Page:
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Senate Lawmakers Stuck On Whether To Legalize Casinos, Horse Racing

A Georgia State Senate Study Committee has been studying whether to put forward a Constitutional Amendment to authorize a referendum on sports betting, casino gambling and/or horse racing.
A Georgia State Senate Study Committee has been studying whether to put forward a Constitutional Amendment to authorize a referendum on sports betting, casino gambling and/or horse racing.
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A Georgia State Senate Study Committee could not agree on what legislation to recommend the General Assembly consider concerning new gambling options in Georgia. The committee has been studying whether to put forward a constitutional amendment to authorize a referendum on sports betting, casino gambling and/or horse racing.

According to state Sen. Brandon Beach, a Republican who led the committee and has advocated for horse racing for years, said there’s been a split between sports betting and casino gambling and horse racing.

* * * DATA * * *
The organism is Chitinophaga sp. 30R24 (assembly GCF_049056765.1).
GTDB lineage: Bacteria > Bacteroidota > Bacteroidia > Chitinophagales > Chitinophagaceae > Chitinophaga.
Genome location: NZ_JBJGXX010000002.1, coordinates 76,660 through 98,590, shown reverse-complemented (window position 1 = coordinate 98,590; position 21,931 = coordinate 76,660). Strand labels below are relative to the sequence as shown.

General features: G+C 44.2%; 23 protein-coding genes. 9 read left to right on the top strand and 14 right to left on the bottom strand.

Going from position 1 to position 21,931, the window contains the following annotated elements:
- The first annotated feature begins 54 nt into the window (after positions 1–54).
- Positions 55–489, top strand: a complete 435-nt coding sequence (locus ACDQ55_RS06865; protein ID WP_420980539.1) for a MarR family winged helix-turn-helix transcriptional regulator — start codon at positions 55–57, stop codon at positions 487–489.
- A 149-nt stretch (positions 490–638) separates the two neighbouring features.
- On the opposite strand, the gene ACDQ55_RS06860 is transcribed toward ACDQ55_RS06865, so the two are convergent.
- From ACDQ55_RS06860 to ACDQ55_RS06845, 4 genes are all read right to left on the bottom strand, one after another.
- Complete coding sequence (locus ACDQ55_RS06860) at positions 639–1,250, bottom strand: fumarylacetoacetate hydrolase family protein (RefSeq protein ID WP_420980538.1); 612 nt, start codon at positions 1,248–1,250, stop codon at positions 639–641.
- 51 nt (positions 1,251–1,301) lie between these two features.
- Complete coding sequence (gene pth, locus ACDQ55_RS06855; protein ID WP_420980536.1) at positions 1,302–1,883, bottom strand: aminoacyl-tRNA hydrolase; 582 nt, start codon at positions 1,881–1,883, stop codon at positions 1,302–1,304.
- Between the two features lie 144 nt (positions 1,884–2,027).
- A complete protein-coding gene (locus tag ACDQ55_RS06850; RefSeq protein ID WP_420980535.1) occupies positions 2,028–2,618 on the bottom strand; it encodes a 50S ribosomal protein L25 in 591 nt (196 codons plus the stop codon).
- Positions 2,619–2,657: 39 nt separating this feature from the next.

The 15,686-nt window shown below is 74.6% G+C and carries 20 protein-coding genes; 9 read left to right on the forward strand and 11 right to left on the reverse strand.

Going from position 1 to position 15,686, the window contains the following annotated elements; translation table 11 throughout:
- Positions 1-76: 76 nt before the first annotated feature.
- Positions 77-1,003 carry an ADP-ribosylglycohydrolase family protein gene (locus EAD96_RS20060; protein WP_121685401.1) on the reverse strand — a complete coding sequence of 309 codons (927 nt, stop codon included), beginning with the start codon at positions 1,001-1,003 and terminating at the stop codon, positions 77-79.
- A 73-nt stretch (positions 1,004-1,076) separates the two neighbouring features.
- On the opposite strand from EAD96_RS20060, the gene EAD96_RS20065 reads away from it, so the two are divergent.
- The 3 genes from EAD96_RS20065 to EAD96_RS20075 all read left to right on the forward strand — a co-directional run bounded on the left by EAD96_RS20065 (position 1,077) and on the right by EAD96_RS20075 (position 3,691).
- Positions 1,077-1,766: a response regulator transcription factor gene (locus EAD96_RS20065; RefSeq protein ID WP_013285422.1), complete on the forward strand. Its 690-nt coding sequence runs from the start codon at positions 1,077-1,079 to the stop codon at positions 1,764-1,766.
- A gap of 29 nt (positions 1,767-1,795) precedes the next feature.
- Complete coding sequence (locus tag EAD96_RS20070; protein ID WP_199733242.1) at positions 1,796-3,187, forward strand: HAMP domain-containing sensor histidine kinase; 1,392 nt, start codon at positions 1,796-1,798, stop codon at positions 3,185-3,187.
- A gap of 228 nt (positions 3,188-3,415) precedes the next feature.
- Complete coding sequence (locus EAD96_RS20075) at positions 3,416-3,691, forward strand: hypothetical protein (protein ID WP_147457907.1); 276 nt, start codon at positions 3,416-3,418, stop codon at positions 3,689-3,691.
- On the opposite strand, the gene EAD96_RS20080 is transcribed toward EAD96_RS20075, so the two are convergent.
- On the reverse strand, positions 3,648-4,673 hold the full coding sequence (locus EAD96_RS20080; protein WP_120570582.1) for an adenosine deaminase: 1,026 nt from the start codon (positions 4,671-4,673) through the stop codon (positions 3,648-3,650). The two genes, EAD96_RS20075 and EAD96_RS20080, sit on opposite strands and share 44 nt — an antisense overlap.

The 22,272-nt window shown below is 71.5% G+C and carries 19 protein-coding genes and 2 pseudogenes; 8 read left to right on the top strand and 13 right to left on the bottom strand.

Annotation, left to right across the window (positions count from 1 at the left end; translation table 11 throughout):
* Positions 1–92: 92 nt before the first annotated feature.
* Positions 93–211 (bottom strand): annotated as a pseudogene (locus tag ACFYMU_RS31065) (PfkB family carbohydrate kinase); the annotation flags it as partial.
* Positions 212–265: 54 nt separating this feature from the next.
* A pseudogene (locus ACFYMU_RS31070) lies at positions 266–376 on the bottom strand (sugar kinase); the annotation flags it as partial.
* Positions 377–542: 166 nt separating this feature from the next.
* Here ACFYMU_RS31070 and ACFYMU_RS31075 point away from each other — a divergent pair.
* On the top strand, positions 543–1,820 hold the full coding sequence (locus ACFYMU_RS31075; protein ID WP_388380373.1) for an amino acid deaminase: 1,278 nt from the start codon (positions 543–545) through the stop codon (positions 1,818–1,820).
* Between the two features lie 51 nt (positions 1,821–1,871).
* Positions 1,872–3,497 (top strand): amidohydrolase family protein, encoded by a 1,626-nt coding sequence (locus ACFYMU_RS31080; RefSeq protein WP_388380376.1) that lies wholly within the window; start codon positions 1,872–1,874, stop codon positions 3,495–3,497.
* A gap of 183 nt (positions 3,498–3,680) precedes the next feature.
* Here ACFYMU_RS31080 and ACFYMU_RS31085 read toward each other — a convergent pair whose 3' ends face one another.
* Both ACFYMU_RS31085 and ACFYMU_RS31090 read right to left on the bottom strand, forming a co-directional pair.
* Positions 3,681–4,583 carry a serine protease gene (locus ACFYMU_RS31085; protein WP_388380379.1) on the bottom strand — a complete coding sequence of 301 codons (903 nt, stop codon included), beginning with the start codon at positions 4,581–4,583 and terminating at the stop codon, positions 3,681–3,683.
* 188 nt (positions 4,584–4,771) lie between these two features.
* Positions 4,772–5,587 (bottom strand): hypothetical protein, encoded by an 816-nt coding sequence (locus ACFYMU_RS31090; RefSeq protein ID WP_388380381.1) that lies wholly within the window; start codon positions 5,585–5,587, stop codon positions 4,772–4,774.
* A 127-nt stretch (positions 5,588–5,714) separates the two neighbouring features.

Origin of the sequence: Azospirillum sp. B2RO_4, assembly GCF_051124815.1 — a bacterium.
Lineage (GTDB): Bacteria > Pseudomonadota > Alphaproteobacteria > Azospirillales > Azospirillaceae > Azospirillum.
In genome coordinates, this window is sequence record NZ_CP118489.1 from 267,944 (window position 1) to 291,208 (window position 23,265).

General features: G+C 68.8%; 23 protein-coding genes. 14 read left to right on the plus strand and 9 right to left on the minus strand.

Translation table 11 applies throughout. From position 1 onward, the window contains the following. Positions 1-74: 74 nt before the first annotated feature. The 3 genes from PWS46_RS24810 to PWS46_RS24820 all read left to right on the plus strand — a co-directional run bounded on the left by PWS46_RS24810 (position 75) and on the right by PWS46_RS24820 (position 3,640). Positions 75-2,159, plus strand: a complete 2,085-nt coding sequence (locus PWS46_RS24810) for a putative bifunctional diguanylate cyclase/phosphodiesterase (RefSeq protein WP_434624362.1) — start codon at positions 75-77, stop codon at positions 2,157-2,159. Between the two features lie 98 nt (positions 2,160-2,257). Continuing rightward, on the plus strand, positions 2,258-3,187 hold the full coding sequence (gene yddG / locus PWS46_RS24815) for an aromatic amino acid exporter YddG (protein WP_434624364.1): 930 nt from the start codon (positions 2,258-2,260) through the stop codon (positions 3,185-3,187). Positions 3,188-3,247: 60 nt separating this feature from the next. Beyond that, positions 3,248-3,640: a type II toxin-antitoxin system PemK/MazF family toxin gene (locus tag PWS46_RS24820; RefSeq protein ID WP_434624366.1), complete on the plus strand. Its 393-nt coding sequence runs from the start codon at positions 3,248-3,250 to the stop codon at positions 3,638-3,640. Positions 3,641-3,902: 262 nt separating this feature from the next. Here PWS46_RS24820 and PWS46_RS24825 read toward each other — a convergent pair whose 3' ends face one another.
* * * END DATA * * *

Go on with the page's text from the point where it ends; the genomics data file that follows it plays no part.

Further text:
“I think sports betting is gaining a lot of momentum, but as you’ve heard me say, sports betting doesn’t create a lot of jobs. Eighty to 85 percent of it is done on a mobile app,” he said. “I’ve been very consistent for the last six years since I’ve been talking about horse racing and casino gaming: it’s about jobs and economic development.”

Beach said the committee couldn’t agree about how the different forms of gambling should be treated in any future legislation: “Do we separate them all out and ask three separate questions or ask one question, all three in one question? And we couldn’t get a consensus on that, so we’ll continue to work on that.”

State Sen. Ed Harbison, a Democrat who has advocated for casino gambling, said some on the panel were concerned about the two-thirds needed to pass a constitutional amendment through both chambers of the General Assembly. Plus, he said, some are getting pushback from constituents who disagree with gambling “from a religious perspective.”

Harbison declined to hazard a guess on whether a proposal might come together for next year: “It might and it might not, but I think it requires a lot of thought and a lot of tweaking so they can get it to something both chambers will enjoy and pass,” he said.

Beach said he thinks he will have an idea of where the issue could go in the first week of the session, which begins Jan. 13.

A similar study committee in the Georgia House has also been considering gambling expansion options.